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Internet tax bill and bills to control growth of property tax assessments get early hearing in House

The House Ways and Means Committee, chaired by Rep. Chrissy Sommer, met today to consider several bills relating to property tax assessment limits and a fix to allow Missouri to collect use taxes from remote sellers. The hearing was the first meeting of the Committee in the first full week of the 2020 Legislative Session.


HB 1957, sponsored by Rep. J. Eggleston, was the first bill heard by the Committee. The bill would adjust Missouri law to allow for collection of use taxes from remote sellers, provided certain thresholds are met, and would use the proceeds to lower the individual income tax. The bill contains several problematic provisions for vendors and local governments and for that reason, Associated Industries of Missouri testified in qualified support of the bill.


Some problems in the bill include requiring a second local use tax vote that would apply local use tax only to internet sales, redirection of the 1% School District Trust Fund sales tax that was adopted by voters in Proposition C to General Revenue, and there is no mention of certified service providers - entities that help remote sellers correct the proper amount of tax on the correct transactions. Instead, the bill contemplates the Missouri Department of Revenue would perform the function instead of the certified service providers.


Chuck Pierce testified on behalf of Associated Industries of Missouri, noting these issues. He told the Committee certified service providers, and other sellers with systems approved by states, provide the correct amount of tax in real time as a customer completes an online purchase while the bill only requires the Missouri Department of Revenue to maintain a database.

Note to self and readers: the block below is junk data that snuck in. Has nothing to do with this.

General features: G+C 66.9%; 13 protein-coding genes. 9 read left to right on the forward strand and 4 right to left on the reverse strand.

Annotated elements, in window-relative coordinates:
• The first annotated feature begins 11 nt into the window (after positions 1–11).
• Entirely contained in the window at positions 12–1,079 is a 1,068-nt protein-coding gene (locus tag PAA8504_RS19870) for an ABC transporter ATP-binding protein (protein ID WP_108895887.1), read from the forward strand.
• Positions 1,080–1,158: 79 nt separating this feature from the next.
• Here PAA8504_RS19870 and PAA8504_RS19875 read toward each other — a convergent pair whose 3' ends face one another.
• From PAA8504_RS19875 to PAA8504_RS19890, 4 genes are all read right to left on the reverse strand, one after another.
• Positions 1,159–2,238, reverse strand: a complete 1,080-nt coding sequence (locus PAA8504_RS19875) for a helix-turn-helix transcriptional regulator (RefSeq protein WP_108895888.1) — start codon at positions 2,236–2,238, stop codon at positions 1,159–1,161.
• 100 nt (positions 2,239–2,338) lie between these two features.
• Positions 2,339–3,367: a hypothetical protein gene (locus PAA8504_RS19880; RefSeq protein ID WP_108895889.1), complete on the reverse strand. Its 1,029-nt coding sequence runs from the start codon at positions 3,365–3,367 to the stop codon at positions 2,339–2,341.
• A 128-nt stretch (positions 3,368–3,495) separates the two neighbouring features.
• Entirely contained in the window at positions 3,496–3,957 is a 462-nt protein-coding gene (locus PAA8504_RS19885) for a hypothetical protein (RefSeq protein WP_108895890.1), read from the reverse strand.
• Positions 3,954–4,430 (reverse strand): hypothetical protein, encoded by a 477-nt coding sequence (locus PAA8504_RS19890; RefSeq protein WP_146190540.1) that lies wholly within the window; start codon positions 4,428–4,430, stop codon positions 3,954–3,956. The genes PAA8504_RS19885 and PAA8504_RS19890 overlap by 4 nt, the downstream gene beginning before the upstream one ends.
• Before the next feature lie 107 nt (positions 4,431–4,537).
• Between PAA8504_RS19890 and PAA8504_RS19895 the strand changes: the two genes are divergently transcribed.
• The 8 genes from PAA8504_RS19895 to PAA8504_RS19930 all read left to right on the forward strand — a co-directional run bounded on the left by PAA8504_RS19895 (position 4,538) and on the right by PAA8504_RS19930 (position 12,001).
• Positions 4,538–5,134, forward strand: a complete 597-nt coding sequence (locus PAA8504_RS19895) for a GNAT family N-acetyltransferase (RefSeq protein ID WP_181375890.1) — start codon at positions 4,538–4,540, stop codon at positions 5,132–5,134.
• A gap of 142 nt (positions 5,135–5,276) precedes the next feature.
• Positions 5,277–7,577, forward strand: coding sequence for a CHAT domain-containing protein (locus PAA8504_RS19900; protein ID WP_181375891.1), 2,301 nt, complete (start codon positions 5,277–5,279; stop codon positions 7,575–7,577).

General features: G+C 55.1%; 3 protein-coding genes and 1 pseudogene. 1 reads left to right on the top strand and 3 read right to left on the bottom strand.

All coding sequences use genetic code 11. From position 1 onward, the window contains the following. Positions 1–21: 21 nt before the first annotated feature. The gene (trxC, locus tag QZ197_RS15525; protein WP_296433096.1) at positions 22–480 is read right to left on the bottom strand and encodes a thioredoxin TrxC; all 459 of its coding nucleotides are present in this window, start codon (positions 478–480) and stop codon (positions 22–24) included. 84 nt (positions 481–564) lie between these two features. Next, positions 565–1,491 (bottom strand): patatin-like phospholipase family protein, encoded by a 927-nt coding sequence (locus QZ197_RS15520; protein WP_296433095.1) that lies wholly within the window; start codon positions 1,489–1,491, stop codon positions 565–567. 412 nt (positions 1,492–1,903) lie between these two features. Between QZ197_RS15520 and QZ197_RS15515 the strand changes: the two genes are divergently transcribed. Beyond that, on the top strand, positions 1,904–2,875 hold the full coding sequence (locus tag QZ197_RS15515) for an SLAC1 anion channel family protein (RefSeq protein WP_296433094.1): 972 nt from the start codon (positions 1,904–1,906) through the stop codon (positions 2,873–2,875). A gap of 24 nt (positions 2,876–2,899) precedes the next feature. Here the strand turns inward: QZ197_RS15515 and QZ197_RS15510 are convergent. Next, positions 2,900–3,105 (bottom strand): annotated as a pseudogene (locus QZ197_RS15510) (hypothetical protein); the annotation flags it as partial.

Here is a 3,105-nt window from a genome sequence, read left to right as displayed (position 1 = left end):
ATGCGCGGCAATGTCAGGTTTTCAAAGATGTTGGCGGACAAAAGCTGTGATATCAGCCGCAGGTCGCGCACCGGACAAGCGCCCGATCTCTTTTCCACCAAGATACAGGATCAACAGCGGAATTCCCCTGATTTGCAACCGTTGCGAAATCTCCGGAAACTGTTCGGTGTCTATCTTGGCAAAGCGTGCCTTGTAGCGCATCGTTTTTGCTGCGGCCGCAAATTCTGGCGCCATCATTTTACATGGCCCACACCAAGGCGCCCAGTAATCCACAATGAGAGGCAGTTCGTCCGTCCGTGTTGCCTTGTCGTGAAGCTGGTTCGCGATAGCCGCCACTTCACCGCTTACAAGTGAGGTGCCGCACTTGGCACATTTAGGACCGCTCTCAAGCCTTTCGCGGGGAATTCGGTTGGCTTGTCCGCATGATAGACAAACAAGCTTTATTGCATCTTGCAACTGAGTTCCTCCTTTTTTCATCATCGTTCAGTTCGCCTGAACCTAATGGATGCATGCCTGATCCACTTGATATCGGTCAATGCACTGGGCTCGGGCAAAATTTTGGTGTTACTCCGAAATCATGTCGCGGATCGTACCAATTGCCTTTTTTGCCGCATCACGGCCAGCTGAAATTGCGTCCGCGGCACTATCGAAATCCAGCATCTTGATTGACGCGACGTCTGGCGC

Rep. Eggleston was asked whether his bill represented Governor Parson's plan and he responded it came from hearings he held over the interim and was not the Governor's plan.


The bill was supported (in a qualified manner for similar reasons as noted by AIM) by the Missouri Retailers and Missouri Grocers Assn. and another statewide business organization. Many local government and school associations and advocates testified against the bill, including the Missouri Municipal League, the Municipal League of Metro St. Louis, and the Missouri Association of Counties.


No action was taken on the bill in the hearing today.


Also heard were several bills that would limit increases in property tax assessments in response to dramatically increased assessments in some areas of the state. Limiting one taxpayer's property tax assessment increase could impact other taxpayers by creating unequal taxes on similarly valued property, as well as several other issues.

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